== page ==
Landing an Assignment: Things to Consider
by D.K. Bhaskar
The common question that is often asked, “Who do we approach for getting an assignment?” The (mis) conceptions about assignment photographers always intrigued me, first as I was setting my feet on the loose sand; and, later in fascinated understanding of the vivid thoughts of the human mind. It was like you may have a special pen to write the lyrics of the song or a guitar to play that tune. Here are some finer points that could help anyone trying to get an editorial assignment.
Create compelling pictures
Trust me, there is no magic to it. You need to consistently keep observing and thinking to create new pictures. Build your work consistently and edit them to secure your name in front of the editors. A few shots here and there are not going to get you any attention. It is an extraordinary commitment to keep shooting and building a decent portfolio. Be aware of what kinds of images are routinely getting published in the publications that you desire to reach. It is important to visualize your image on a constant basis and I can’t stress enough about your passion. In modern times, it is a good idea to follow works on websites such as Aperture, Photo District News, etc. and follow their blog and how they showcase the new talents.
Body of Work
Your work is a reflection of your commitment to the profession and the editor/art director who will be hiring you for an assignment. Showcase and share your work with a few established people or on the web and get reviewed. It is a good feeling to get critically evaluated rather than obsessed about your images. All of us have personal favorites, yet the editor/art director will be looking at something different and your work should be able to speak that language and communicate instantly. Most often the editors look for consistency in your work. You can be very creative, but consistency with quality and reproduction capability of a particular style is very important.
I can’t emphasize enough on this. It helps a great deal when you get proactive and pitch a story with a good research behind it. Editors need to visualize the content and if they can get convinced as a good fit, you will automatically get the call. Get some quotes on those working on the topic and demonstrate your ability to get under the skin of the story. Editors don’t necessarily look for a set of photographs all the time. Your enthusiasm should be seen in your pitch.
Campaign and advertise
You need to put your name out there. You need to hustle first to get in front of the editors. Agreed, you have an unriveled passion, a keen eye for photography but you still need those dollars to trickle in for sustainability. There is no one else better to tell your story than yourself. With the digital world, you have more ways than one to share it. Social media plays a major role, so get savvy in words and actions.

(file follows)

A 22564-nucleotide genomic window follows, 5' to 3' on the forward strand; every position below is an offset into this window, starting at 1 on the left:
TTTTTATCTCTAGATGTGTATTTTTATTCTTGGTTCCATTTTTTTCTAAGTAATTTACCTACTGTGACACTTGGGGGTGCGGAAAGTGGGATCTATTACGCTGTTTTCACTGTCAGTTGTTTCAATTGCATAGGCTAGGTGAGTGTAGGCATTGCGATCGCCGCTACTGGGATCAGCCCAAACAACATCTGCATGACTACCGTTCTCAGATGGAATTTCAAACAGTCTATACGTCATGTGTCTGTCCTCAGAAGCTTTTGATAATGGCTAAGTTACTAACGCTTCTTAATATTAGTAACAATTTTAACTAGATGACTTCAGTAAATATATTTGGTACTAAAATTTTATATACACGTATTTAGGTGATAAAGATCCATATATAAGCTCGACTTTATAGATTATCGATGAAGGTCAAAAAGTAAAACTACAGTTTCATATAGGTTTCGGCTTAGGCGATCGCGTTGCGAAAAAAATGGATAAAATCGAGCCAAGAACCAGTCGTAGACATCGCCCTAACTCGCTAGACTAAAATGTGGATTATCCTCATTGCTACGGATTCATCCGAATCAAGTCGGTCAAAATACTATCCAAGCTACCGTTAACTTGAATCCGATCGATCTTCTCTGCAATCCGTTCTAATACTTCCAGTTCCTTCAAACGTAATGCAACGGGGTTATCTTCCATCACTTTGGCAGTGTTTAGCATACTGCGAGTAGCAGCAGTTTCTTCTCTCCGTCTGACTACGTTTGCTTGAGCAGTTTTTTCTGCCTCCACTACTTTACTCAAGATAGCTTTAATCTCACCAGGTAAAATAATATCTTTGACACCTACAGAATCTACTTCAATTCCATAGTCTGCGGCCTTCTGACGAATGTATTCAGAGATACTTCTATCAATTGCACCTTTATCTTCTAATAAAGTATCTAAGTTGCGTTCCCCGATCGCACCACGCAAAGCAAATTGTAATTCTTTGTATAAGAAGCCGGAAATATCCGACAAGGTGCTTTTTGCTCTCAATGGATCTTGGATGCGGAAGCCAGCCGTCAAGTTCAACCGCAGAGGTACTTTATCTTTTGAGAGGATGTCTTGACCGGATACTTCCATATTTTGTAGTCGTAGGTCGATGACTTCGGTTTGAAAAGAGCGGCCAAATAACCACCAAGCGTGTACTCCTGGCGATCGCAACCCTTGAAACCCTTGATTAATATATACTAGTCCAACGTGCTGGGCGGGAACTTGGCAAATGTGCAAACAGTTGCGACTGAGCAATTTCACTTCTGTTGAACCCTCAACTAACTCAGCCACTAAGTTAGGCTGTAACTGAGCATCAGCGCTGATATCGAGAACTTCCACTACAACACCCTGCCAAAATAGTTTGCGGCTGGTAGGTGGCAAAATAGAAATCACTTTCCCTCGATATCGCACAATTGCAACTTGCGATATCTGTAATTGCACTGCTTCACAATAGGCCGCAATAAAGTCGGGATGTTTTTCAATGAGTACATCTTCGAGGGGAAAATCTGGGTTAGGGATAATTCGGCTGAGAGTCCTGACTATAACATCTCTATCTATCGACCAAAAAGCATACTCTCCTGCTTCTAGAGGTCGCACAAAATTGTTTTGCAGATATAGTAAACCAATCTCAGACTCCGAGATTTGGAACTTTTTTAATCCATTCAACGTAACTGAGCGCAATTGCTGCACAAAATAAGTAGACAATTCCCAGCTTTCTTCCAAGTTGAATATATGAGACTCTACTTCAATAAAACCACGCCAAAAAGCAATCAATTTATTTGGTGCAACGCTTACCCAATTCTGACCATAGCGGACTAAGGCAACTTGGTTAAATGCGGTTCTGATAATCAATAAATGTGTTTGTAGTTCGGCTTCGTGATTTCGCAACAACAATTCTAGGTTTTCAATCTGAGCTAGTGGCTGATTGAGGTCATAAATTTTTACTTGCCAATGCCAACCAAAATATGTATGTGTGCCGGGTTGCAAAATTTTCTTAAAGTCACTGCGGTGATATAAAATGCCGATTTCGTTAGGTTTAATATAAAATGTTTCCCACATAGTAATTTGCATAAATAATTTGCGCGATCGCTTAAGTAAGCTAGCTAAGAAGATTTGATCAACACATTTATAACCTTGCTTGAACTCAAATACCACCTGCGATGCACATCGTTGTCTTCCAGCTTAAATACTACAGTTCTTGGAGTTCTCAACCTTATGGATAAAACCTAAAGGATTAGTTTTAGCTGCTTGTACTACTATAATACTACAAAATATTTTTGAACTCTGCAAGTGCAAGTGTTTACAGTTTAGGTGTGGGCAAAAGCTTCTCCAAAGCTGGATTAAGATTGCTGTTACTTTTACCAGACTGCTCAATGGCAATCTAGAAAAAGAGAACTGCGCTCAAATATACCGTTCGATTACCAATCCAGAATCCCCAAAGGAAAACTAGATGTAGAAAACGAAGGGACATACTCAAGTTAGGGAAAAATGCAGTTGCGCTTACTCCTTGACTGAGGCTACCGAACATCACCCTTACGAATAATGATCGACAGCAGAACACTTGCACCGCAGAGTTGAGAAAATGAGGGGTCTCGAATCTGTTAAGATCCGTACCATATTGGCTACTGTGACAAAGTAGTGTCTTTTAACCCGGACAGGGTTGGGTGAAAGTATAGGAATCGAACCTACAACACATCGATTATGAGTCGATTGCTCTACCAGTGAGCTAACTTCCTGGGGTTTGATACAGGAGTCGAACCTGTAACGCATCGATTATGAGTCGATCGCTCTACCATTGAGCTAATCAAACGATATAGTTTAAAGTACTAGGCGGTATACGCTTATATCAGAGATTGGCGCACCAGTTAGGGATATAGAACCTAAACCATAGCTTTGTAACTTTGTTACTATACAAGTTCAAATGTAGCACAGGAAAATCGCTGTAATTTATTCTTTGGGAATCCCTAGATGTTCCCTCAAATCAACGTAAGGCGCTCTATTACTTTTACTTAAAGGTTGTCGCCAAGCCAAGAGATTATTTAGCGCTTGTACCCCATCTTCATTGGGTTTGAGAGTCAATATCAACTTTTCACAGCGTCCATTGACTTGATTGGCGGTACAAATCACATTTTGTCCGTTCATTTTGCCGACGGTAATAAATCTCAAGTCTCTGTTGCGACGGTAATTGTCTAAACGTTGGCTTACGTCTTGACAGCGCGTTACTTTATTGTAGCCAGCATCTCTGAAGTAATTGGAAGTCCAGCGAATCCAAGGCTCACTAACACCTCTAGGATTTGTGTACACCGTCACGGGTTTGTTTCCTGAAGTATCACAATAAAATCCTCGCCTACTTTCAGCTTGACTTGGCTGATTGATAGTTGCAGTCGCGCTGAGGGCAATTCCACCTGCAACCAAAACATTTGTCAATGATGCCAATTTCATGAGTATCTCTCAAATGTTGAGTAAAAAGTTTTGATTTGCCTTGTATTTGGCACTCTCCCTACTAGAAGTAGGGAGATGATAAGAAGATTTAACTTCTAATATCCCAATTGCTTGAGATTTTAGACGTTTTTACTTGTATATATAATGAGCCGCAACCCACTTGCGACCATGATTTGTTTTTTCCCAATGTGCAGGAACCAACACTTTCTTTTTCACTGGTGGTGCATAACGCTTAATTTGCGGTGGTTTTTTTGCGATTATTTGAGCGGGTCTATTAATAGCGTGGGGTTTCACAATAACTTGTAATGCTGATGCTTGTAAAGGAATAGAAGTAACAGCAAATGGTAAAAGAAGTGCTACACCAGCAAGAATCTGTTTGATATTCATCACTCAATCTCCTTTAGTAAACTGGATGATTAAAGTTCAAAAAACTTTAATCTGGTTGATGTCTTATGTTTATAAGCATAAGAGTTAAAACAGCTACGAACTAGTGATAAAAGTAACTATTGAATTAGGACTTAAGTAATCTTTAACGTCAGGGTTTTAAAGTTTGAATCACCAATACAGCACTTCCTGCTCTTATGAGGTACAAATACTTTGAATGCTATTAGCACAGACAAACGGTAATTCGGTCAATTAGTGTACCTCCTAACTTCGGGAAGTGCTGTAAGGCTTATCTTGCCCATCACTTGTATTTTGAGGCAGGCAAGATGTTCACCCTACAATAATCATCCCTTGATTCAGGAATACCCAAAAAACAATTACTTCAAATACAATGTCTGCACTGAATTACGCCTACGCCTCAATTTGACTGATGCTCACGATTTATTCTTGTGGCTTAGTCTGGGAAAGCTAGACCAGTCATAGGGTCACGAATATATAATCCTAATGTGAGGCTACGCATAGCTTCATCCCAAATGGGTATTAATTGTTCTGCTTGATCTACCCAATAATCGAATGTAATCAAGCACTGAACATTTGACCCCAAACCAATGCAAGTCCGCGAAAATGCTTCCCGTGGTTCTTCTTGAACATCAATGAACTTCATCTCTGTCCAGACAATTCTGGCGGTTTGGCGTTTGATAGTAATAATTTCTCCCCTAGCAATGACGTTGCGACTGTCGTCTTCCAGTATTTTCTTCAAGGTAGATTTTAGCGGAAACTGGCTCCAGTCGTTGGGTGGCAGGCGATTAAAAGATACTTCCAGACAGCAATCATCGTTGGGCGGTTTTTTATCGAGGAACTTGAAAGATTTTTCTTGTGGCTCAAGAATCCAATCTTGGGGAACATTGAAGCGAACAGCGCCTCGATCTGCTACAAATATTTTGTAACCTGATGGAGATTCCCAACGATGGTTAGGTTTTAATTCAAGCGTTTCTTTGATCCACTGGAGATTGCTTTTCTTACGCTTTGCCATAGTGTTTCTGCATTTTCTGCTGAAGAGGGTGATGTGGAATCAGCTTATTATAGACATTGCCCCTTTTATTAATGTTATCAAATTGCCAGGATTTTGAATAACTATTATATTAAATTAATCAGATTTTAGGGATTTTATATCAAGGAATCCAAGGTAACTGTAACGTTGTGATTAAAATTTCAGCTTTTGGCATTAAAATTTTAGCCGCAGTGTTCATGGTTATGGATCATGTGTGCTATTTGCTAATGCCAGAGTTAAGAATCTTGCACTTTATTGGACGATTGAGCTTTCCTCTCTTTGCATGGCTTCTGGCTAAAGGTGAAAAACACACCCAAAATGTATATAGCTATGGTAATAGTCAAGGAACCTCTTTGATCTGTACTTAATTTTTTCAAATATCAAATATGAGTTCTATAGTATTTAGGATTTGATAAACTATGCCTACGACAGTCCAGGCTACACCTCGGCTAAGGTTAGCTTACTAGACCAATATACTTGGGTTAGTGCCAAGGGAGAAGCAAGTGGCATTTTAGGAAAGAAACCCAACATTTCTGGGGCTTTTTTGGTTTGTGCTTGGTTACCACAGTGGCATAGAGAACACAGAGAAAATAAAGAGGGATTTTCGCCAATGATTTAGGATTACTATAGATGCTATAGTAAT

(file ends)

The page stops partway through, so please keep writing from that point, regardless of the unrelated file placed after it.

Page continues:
Understand your work/assignment
When you get a chance to engage with the editor/art director, speak confidently of the subject you are going to cover. If you are handed a story on the Augusta Canal conservation story, you should have an idea to fulfill the expectations. In most cases, you will have known what subject you will be covering and it gives that confidence to the editor if you can share some interesting anecdotes, stories, or personal thoughts about the canal. Most often the editorial will convey your personal interest in the project through your pictures. If you have concerns about certain types of work, be up front and keep the editor aware of it. Don’t give them surprises. In cases where there will be an assigned writer, try and discuss their thoughts on the story line. There could be a tangible interest that could help you get that special picture.
Contract and Budget
Ethics and business acumen is a key strategy of your longtime work relations. Understand your contract clearly and discuss with the editor their expectations and deliverables. You don’t want to be a pain in the end for having been selected to work on the assignment against 10 other prospective individuals. Shrinking budgets and reduced operations are definitely playing a key role in the field of assignment photography. It is in your best interest to establish a long relationship rather than look for a one-of assignment.
One of the key elements of assignment photography is delivering on time and as proficiently as you can. Excuses – such as I am still editing, not covering up the deadlines, oh, I screwed up the shoot – are going to seriously harm your reputation. The editors always hands over the assignment to you under great pressure. Agree upon the medium of delivery – via the Web, DVD, etc. and do your best to stick to the deadlines. Captioning and key wording is an art and will help the editor understand and connect with the pictures instantly.
Always remember a golden rule – “Be passionate about your images, but don’t be obsessed about it!”